M. John-Patrick O'Connor proposes that - in contrast to recent contemporary scholarship that rarely focuses on the ethical implications of discipleship and Christology - Mark's Gospel, as our earliest life of Jesus, presents a theological description of the moral life.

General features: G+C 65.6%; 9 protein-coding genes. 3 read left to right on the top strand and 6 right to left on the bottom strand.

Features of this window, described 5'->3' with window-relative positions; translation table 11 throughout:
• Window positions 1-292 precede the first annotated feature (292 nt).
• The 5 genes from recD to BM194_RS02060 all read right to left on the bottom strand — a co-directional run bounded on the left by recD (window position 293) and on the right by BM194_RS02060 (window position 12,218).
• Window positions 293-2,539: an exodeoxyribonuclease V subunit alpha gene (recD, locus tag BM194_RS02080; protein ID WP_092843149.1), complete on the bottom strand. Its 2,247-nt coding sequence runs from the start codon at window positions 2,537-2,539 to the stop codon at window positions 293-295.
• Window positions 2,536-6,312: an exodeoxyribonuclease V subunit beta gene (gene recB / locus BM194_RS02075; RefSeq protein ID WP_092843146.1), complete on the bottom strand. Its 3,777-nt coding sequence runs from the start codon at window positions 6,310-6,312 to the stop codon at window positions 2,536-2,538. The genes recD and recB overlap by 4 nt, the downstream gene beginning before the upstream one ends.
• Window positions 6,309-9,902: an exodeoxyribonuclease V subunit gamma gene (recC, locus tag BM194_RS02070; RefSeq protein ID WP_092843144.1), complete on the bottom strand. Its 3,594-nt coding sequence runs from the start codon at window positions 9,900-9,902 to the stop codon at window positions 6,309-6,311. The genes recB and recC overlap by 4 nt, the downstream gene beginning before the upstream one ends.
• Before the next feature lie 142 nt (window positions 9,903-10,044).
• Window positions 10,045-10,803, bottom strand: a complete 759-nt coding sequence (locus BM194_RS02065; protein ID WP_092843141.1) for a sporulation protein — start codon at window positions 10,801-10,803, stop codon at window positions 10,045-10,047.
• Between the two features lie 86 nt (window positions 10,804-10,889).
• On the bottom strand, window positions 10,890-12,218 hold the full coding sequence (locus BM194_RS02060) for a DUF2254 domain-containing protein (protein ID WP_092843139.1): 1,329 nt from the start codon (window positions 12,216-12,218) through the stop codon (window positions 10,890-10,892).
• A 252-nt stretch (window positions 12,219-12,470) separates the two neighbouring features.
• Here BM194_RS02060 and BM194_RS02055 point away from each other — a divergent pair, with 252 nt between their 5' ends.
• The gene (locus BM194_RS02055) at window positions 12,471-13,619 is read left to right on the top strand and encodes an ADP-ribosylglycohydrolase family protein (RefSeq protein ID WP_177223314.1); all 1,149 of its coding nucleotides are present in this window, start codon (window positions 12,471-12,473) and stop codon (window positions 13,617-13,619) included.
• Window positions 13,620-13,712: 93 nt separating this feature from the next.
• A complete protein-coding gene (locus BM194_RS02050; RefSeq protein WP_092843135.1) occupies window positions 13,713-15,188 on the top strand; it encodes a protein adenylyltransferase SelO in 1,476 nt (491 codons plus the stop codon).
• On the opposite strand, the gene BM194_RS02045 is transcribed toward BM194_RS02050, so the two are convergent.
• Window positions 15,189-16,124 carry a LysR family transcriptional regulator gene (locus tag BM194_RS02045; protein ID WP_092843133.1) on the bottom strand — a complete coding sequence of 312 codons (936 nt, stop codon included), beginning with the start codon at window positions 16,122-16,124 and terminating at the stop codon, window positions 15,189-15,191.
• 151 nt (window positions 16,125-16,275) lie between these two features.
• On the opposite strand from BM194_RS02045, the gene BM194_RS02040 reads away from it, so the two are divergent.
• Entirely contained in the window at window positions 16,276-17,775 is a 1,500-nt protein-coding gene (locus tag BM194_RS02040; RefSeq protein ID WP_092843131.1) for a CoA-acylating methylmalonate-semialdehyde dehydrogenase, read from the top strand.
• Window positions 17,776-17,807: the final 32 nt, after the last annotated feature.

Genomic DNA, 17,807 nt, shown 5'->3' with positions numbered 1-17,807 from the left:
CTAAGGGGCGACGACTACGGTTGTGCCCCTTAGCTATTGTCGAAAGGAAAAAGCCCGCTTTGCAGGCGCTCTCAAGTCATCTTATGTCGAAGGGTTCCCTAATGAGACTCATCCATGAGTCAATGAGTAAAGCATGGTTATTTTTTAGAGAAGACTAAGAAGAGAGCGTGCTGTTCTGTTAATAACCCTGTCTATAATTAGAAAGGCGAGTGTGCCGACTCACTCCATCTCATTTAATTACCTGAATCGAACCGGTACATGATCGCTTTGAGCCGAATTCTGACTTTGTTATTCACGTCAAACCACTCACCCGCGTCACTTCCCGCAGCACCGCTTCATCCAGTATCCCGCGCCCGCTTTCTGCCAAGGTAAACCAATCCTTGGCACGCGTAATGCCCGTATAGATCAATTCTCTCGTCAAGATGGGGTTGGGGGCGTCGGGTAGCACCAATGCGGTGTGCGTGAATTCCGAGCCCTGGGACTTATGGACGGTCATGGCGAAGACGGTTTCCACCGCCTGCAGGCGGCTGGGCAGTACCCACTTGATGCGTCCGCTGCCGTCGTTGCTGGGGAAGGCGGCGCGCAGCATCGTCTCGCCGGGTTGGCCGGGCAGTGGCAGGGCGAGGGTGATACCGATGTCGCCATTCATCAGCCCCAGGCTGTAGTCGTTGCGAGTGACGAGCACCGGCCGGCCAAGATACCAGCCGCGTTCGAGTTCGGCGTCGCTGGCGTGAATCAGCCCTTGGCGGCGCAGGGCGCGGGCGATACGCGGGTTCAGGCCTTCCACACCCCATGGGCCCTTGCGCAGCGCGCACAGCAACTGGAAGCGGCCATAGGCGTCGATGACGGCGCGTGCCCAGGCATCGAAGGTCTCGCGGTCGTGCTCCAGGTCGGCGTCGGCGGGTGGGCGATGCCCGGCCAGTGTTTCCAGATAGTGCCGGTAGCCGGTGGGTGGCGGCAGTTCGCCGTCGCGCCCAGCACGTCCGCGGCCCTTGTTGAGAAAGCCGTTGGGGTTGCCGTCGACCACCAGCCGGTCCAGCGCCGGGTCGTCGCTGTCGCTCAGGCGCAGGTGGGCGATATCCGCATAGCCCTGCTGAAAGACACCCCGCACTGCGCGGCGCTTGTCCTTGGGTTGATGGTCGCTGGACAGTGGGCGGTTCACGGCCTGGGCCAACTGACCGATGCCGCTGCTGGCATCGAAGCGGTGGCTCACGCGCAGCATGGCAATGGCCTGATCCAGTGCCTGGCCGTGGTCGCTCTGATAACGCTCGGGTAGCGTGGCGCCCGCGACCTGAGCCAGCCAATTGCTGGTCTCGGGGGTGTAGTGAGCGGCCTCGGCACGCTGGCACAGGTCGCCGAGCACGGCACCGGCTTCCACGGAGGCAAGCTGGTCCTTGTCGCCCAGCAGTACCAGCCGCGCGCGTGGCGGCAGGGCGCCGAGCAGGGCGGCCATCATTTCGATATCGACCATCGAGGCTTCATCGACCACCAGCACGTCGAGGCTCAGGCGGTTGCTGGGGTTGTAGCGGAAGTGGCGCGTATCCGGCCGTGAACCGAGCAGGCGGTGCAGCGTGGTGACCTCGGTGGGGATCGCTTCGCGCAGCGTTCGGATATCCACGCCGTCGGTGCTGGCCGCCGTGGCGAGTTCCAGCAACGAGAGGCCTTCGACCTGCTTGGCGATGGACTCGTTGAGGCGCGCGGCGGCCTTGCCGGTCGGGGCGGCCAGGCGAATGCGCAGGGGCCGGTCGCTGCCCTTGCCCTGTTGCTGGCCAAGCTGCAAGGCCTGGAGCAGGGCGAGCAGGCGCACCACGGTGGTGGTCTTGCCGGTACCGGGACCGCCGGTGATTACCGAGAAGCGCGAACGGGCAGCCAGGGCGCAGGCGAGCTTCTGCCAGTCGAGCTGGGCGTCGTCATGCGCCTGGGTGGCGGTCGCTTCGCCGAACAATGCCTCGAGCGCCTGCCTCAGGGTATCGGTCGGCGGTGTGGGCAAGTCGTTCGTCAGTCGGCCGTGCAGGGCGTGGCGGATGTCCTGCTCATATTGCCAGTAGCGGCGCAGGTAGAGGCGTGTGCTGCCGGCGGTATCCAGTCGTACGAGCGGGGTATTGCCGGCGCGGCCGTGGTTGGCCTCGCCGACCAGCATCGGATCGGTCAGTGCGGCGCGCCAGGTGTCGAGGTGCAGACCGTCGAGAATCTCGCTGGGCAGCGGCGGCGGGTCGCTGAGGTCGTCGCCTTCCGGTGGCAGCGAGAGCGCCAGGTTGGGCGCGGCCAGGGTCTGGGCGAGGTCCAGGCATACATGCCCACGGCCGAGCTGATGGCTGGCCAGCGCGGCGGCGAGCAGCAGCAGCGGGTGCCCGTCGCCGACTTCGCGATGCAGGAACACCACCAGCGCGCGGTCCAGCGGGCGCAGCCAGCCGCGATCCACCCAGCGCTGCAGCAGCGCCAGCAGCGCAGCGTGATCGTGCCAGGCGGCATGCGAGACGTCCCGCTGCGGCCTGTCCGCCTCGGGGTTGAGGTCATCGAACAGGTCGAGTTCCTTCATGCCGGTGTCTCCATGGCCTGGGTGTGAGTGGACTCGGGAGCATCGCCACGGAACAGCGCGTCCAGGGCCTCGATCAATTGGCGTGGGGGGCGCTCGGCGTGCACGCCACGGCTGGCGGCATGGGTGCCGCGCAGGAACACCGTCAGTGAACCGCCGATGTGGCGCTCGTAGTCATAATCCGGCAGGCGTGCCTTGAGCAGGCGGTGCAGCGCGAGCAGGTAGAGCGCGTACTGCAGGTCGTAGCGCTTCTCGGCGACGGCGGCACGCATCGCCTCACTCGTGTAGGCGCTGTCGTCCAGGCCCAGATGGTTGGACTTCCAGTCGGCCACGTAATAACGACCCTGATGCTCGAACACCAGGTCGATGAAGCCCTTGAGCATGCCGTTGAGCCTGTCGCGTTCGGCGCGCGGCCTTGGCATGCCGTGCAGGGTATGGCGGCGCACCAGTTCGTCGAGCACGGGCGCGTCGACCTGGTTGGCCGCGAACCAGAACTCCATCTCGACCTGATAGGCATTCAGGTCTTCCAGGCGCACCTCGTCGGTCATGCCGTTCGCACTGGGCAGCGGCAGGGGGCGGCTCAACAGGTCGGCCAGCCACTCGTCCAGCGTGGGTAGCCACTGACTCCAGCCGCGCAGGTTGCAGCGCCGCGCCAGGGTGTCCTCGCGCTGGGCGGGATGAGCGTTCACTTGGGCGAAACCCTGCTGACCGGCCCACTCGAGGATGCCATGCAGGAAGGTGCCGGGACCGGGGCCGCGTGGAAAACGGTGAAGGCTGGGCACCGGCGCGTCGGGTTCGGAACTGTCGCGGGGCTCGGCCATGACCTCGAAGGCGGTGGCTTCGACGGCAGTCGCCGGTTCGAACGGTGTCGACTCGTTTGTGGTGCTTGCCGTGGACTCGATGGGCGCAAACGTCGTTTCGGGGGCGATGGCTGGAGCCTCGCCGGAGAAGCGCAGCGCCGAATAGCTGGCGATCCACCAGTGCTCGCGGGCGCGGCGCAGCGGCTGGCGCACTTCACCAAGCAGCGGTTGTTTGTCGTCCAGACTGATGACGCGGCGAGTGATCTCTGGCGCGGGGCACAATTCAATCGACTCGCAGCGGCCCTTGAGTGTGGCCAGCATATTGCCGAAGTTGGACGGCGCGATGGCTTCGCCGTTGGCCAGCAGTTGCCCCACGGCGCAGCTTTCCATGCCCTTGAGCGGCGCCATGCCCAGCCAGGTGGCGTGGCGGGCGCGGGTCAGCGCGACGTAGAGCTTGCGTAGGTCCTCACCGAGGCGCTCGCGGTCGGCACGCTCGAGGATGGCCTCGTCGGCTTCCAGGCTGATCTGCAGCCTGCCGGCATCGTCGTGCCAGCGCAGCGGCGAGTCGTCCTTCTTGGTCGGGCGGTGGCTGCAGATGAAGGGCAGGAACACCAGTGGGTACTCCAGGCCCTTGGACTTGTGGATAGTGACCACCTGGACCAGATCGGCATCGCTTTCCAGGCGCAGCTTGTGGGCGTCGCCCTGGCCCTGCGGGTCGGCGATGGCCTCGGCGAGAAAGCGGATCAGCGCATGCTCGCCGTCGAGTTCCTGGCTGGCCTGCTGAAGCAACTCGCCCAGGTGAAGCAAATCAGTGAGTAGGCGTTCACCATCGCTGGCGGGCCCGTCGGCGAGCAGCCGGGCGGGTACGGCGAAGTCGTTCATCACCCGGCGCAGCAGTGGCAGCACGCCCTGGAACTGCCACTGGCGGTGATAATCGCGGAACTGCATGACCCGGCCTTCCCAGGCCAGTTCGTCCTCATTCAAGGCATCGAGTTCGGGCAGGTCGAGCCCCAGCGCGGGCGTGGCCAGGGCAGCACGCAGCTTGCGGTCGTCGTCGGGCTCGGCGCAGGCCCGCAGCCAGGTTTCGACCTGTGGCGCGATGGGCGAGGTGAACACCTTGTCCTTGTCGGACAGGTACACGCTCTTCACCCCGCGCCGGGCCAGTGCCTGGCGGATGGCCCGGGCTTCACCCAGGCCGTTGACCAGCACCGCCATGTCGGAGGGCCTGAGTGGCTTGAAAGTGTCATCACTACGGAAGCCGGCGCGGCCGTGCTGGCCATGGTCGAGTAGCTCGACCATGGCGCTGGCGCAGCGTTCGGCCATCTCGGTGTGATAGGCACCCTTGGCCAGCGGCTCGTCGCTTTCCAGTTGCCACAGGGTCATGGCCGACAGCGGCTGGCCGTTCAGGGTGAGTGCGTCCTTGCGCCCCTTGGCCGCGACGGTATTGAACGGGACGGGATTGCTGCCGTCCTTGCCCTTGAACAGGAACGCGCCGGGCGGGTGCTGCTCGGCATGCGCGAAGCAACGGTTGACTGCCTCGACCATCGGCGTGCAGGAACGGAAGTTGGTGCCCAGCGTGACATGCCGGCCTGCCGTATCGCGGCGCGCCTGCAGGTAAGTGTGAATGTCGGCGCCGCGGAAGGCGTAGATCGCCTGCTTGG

Arguing for Mark's ethical validity in comparison to Matthew and Luke, O'Connor begins with an analysis of the moral environment of ancient biographies, exploring what types of Jewish and Greco-Romanic conceptions of morality found their way into Hellenistic biographies. Turning to the Gospel's own examples of morality, O'Connor examines moral accountability according to Mark, including moral reasoning, the nature of a world in conflict, and accountability in both God's family and to God's authority. He then turns to images of the accountable self, including an analysis of virtues and virtuous practices within the Gospel. O'Connor concludes with the personification of evil, human responsibility, punitive consequences, and evil's role in Mark's moral landscape.